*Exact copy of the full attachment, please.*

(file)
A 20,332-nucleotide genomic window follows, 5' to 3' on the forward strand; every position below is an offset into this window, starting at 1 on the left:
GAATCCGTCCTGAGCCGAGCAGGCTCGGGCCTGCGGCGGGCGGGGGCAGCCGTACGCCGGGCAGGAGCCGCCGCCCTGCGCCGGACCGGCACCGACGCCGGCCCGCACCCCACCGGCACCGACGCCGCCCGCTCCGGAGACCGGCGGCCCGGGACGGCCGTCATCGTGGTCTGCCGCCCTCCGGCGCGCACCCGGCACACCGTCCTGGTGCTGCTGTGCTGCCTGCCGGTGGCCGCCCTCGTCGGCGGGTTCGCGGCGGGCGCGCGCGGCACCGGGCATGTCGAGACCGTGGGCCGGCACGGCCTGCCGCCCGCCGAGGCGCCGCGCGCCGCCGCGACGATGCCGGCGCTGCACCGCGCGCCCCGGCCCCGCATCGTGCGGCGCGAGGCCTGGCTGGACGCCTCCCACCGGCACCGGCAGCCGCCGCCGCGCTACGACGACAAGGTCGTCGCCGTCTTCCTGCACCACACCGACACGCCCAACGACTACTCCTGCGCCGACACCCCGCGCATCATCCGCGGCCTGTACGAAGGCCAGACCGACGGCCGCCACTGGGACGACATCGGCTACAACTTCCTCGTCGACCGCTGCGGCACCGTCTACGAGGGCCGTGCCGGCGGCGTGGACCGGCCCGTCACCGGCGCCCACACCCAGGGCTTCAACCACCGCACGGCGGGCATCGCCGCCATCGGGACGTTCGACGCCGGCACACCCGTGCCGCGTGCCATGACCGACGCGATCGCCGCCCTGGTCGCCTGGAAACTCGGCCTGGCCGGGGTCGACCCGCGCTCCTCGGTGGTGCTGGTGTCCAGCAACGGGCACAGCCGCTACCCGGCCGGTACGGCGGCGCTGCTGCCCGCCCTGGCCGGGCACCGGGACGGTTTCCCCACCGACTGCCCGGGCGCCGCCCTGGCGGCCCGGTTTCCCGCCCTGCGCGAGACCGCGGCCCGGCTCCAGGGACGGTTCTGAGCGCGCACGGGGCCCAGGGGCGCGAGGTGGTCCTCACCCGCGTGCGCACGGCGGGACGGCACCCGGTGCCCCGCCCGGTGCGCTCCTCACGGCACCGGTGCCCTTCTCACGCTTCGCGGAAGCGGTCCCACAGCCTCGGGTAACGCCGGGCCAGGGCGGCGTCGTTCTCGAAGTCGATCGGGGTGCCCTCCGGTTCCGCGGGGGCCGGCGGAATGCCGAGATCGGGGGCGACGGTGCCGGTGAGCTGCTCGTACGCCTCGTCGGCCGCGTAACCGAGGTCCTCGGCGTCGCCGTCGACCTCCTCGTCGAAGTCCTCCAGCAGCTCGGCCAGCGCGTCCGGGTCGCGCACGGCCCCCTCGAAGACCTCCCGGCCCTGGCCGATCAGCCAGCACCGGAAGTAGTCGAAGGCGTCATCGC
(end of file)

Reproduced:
A 20,332-nucleotide genomic window follows, 5' to 3' on the forward strand; every position below is an offset into this window, starting at 1 on the left:
GAATCCGTCCTGAGCCGAGCAGGCTCGGGCCTGCGGCGGGCGGGGGCAGCCGTACGCCGGGCAGGAGCCGCCGCCCTGCGCCGGACCGGCACCGACGCCGGCCCGCACCCCACCGGCACCGACGCCGCCCGCTCCGGAGACCGGCGGCCCGGGACGGCCGTCATCGTGGTCTGCCGCCCTCCGGCGCGCACCCGGCACACCGTCCTGGTGCTGCTGTGCTGCCTGCCGGTGGCCGCCCTCGTCGGCGGGTTCGCGGCGGGCGCGCGCGGCACCGGGCATGTCGAGACCGTGGGCCGGCACGGCCTGCCGCCCGCCGAGGCGCCGCGCGCCGCCGCGACGATGCCGGCGCTGCACCGCGCGCCCCGGCCCCGCATCGTGCGGCGCGAGGCCTGGCTGGACGCCTCCCACCGGCACCGGCAGCCGCCGCCGCGCTACGACGACAAGGTCGTCGCCGTCTTCCTGCACCACACCGACACGCCCAACGACTACTCCTGCGCCGACACCCCGCGCATCATCCGCGGCCTGTACGAAGGCCAGACCGACGGCCGCCACTGGGACGACATCGGCTACAACTTCCTCGTCGACCGCTGCGGCACCGTCTACGAGGGCCGTGCCGGCGGCGTGGACCGGCCCGTCACCGGCGCCCACACCCAGGGCTTCAACCACCGCACGGCGGGCATCGCCGCCATCGGGACGTTCGACGCCGGCACACCCGTGCCGCGTGCCATGACCGACGCGATCGCCGCCCTGGTCGCCTGGAAACTCGGCCTGGCCGGGGTCGACCCGCGCTCCTCGGTGGTGCTGGTGTCCAGCAACGGGCACAGCCGCTACCCGGCCGGTACGGCGGCGCTGCTGCCCGCCCTGGCCGGGCACCGGGACGGTTTCCCCACCGACTGCCCGGGCGCCGCCCTGGCGGCCCGGTTTCCCGCCCTGCGCGAGACCGCGGCCCGGCTCCAGGGACGGTTCTGAGCGCGCACGGGGCCCAGGGGCGCGAGGTGGTCCTCACCCGCGTGCGCACGGCGGGACGGCACCCGGTGCCCCGCCCGGTGCGCTCCTCACGGCACCGGTGCCCTTCTCACGCTTCGCGGAAGCGGTCCCACAGCCTCGGGTAACGCCGGGCCAGGGCGGCGTCGTTCTCGAAGTCGATCGGGGTGCCCTCCGGTTCCGCGGGGGCCGGCGGAATGCCGAGATCGGGGGCGACGGTGCCGGTGAGCTGCTCGTACGCCTCGTCGGCCGCGTAACCGAGGTCCTCGGCGTCGCCGTCGACCTCCTCGTCGAAGTCCTCCAGCAGCTCGGCCAGCGCGTCCGGGTCGCGCACGGCCCCCTCGAAGACCTCCCGGCCCTGGCCGATCAGCCAGCACCGGAAGTAGTCGAAGGCGTCATCGC